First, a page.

Date of Award

8-2009

Degree Type

Thesis

Degree Name

Master of Arts

Major

English

Major Professor

Allen Dunn

Committee Members

Mary E. Papke, Stanton B. Garner, Jr.

Abstract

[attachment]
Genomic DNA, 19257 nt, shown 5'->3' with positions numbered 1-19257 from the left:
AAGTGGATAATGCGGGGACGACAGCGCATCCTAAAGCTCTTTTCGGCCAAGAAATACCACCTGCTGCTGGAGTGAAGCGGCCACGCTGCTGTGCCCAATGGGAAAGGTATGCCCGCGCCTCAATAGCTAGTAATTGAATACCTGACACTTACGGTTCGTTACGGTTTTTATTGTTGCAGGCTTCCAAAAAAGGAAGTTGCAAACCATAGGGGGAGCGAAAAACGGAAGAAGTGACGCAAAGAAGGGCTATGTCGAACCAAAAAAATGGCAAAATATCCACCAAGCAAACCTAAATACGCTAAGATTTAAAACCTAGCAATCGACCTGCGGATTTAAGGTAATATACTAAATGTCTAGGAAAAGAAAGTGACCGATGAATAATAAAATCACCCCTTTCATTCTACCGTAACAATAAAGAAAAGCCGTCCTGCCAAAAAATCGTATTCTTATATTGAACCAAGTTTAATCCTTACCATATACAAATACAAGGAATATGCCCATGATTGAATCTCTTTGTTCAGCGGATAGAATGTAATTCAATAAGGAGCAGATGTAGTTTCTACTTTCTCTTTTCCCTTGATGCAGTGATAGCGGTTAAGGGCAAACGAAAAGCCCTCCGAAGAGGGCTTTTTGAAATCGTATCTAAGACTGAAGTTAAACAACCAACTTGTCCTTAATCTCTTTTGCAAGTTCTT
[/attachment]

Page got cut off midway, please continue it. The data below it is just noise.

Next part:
While there has been a great deal of scholarship and a variety of approaches to analysis of the works of Samuel Beckett, there has been surprisingly little excavation of the carceral, restrictive, and debilitating formations vital to the structure of his plays. For example, the carcerality prevalent throughout While there has been a great deal of scholarship and a variety of approaches to analysis of the works of Samuel Beckett, there has been surprisingly little excavation of the carceral, restrictive, and debilitating formations vital to the structure of his plays. For example, the carcerality prevalent throughout Endgame informs the dramatic (motivations) through expressions of confinement, constraint, and immobility. Physical debilitation such as Hamm‘s literal paralysis is juxtaposed against Clov‘s self-imposed position of paralyzing servitude. The repetition that frames Endgame mirrors the institutional carcerality of the prison where restrained movement and total confinement are coupled with constant surveillance—and in Clov‘s case, self-surveillance. Michel Foucault‘s reference to the model of Bentham‘s Panopticon in Discipline and Punish: The Birth of the Prison provides a framework through which to explore formations of surveillance, restriction, and carcerality in Beckett‘s dramatic works. Foucault‘s theories on carcerality are especially helpful in examining the centralizing elements in Endgame, such as Hamm‘s position at center stage, as a system of carcerality that presents a decidedly panoptic mechanism. Paralysis, incapacity, and debility are devices that are employed with abandon in Beckett‘s plays. This paper explores how incapacity and carceral structures in Beckett‘s Endgame, Happy Days, Play, Not I, and Catastrophe reflect larger social and historical implications and how Beckett‘s treatment of subjectivity anticipates Michel Foucault‘s explorations of carcerality.

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